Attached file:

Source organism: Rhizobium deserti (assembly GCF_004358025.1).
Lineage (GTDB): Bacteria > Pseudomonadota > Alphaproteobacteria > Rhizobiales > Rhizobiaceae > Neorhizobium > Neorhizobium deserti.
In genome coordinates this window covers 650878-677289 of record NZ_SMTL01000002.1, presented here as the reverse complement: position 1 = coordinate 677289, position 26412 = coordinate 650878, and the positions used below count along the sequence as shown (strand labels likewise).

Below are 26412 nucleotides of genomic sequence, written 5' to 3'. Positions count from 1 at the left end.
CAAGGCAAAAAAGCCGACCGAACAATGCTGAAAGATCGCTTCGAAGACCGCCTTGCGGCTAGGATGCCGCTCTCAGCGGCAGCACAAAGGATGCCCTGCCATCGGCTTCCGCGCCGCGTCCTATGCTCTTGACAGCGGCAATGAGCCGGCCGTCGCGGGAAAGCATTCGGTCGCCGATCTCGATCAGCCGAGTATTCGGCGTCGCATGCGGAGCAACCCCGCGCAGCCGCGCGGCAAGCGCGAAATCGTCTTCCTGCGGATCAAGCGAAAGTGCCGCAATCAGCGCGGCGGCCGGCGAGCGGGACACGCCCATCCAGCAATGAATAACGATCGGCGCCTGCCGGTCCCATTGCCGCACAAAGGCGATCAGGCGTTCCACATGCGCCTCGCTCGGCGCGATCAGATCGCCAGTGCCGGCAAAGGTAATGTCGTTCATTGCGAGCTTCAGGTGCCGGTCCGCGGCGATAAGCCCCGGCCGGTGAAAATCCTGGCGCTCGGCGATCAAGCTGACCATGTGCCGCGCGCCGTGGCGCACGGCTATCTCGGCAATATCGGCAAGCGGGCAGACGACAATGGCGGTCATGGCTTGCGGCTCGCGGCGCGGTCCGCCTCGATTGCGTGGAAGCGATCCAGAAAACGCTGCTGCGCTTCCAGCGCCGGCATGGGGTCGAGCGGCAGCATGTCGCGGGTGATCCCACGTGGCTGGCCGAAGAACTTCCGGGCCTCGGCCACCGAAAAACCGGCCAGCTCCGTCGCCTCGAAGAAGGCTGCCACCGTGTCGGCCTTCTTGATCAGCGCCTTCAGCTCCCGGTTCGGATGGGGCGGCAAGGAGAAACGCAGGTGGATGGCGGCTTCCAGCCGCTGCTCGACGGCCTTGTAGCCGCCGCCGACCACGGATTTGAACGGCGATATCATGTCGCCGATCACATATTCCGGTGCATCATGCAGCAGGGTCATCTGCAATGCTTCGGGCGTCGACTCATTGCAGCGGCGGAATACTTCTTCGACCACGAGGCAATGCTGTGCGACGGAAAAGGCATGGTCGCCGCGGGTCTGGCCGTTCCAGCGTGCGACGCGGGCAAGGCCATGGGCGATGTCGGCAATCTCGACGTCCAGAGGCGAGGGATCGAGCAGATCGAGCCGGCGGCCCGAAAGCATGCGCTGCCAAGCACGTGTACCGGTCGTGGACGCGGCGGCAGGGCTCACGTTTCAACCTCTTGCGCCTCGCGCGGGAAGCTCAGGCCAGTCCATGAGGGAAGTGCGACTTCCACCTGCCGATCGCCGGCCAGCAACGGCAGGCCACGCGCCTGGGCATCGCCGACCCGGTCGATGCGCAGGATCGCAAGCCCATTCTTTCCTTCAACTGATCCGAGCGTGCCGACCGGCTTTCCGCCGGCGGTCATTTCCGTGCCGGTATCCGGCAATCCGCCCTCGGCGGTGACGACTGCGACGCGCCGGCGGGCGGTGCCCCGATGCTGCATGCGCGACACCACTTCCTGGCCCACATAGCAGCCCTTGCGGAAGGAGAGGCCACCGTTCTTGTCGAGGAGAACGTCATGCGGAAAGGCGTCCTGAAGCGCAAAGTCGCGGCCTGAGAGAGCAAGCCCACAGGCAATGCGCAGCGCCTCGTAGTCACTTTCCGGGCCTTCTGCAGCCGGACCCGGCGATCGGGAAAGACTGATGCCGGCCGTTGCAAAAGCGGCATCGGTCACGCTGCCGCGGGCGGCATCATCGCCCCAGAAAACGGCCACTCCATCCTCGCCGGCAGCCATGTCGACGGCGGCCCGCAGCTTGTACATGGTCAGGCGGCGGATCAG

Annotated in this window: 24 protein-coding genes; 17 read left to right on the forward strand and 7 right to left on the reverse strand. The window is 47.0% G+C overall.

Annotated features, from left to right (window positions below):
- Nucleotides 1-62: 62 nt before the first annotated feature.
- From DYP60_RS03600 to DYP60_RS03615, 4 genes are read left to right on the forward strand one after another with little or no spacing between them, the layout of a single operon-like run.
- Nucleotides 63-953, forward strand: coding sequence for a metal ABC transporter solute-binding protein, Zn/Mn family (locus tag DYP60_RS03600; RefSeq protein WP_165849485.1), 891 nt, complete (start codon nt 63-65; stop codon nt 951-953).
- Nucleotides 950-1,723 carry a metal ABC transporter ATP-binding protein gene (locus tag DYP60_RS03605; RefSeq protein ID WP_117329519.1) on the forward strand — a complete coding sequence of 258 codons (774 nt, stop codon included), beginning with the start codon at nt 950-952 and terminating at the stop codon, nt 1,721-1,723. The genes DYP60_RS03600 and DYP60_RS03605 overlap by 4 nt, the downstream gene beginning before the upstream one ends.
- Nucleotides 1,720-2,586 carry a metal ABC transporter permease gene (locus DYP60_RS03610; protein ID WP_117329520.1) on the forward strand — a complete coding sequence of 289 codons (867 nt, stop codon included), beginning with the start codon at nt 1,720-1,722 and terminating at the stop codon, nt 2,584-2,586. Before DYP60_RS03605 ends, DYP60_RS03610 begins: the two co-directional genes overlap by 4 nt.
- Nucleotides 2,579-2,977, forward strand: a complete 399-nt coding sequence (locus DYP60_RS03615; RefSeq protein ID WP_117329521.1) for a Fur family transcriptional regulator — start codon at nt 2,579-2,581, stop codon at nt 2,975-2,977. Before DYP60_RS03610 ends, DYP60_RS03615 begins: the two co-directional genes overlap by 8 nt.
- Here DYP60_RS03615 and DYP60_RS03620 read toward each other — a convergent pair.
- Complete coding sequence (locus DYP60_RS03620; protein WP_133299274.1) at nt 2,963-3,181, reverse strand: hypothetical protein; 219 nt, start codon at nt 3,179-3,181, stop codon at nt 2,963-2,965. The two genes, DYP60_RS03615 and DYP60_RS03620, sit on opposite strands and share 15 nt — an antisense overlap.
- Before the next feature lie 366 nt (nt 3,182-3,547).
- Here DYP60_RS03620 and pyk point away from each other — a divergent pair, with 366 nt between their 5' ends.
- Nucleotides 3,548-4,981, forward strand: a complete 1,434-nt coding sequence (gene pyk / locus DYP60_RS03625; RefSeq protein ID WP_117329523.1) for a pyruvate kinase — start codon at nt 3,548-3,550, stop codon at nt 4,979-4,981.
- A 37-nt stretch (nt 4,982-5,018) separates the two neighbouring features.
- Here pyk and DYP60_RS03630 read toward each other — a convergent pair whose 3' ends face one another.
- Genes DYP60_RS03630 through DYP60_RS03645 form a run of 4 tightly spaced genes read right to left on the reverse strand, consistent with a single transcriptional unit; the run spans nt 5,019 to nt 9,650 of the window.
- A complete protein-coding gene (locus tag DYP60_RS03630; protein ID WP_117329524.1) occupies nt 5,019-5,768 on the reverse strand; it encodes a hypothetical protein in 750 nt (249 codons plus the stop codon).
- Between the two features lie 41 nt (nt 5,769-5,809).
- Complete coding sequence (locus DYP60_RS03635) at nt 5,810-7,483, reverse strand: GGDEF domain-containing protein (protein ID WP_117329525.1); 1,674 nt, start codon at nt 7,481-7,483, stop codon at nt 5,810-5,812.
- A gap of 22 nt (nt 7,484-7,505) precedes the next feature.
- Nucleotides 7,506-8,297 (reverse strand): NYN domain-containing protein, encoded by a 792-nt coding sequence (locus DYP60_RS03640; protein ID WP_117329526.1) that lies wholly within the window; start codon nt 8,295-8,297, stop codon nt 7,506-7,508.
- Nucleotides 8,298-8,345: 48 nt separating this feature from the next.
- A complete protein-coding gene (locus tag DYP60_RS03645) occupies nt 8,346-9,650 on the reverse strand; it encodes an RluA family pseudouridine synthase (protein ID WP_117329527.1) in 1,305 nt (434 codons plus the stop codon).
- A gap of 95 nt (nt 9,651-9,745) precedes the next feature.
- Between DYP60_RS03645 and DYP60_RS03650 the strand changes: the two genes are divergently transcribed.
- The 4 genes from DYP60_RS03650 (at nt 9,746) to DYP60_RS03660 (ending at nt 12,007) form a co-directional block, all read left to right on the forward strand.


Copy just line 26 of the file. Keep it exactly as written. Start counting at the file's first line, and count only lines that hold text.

- Nucleotides 7,506-8,297 (reverse strand): NYN domain-containing protein, encoded by a 792-nt coding sequence (locus DYP60_RS03640; protein ID WP_117329526.1) that lies wholly within the window; start codon nt 8,295-8,297, stop codon nt 7,506-7,508.